Missouri’s governor focusing on rural broadband, especially for schools

Local News

JEFFERSON CITY, Mo. (Missourinet)– Governor Mike Parson (R) emphasized the importance of broadband in rural Missouri during a Jefferson City appearance on Tuesday, and is praising USDA’s announcement that the state will receive $61 million to expand it.

The governor discussed the issue, while addressing a few hundred Missouri Farm Bureau members at Jefferson City’s Capitol Plaza Hotel. While the Farm Bureau event was closed to the news media, Parson spoke with Missourinet after his presentation.

“If we can get electricity in every home, and we did that back years ago, we can get internet to everybody’s home to where they can be out there and be competitive,” Parson says.

One of the grants announced in late January by USDA is a $2.5 million grant to help the Green Hills Telephone Corporation expand its fiber network in northwest Missouri’s Caldwell and Livingston counties. That’s expected to help a fire district and two educational facilities.

Governor Parson has noted that there are about ten Missouri school districts that still don’t have broadband. The governor says broadband ties-in with education and his workforce development initiatives.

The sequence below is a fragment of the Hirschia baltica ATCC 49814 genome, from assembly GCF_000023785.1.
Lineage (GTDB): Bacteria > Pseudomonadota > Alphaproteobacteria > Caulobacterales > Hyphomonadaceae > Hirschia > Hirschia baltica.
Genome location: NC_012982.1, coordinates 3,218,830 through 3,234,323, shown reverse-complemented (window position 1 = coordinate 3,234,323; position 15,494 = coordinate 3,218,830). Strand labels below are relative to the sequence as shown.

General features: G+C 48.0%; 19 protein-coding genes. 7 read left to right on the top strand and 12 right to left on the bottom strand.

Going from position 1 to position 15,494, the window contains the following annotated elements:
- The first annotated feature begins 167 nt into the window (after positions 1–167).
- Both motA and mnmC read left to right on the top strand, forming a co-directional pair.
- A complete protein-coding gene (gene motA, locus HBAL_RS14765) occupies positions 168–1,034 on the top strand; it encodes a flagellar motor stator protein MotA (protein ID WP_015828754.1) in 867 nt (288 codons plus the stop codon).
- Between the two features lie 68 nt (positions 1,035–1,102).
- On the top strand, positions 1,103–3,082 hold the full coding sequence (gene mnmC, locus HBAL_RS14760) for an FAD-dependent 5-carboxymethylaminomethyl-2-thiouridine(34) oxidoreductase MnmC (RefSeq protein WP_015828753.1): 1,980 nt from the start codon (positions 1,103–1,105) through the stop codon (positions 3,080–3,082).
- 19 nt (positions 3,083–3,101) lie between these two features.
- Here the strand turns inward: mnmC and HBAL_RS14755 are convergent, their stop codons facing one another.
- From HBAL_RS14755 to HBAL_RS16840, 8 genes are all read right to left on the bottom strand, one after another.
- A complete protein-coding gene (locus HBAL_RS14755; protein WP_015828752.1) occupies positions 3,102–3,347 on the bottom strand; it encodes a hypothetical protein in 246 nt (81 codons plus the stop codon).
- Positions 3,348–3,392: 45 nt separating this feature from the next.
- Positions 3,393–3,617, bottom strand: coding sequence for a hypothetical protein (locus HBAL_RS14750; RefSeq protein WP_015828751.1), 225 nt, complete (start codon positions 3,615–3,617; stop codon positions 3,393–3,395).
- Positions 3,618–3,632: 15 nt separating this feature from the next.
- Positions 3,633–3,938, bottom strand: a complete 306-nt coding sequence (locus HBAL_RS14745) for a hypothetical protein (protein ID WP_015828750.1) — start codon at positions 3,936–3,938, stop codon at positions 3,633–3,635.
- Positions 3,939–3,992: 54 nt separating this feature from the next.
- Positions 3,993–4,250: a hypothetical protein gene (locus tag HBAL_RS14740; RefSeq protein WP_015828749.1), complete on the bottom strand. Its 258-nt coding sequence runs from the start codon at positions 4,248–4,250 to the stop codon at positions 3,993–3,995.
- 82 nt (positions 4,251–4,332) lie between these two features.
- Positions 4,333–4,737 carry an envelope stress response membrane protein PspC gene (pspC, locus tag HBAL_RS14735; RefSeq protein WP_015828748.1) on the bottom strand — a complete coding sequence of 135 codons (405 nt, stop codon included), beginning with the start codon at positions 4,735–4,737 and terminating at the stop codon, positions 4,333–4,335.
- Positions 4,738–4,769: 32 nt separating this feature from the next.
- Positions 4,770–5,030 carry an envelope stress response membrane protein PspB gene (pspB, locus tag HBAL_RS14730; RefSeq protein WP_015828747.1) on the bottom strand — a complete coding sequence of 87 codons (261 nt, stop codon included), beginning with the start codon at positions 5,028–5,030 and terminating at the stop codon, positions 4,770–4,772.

“We’ve got to make sure we got broadband available to our schools, to give those kids a fighting chance out there in today’s world in technology and everything,” says Parson.

U.S. Sen. Roy Blunt (R) also praises USDA’s announcement, calling it an important step toward ending what he calls the digital divide. Senator Blunt says one-third of rural Missourians lack access to broadband.

As for Governor Parson, he’s also emphasizing the importance of infrastructure, rural health care and the rural way of life.

“I always say the agriculture is so important to our state and what it means for the way of life for a lot of these people (Farm Bureau members), but really for what it means for everyday Missourians no matter where you’re from,” Parson says.

The governor is also concerned about possible flooding again this spring. He tells Missourinet he spoke to President Trump about the issue a few weeks ago, and that the president is engaged on the issue.

Parson’s proposed budget sets aside $4 million in disaster recovery funds.

Agriculture is an $88 billion industry in Missouri. The state has about 100,000 farms.

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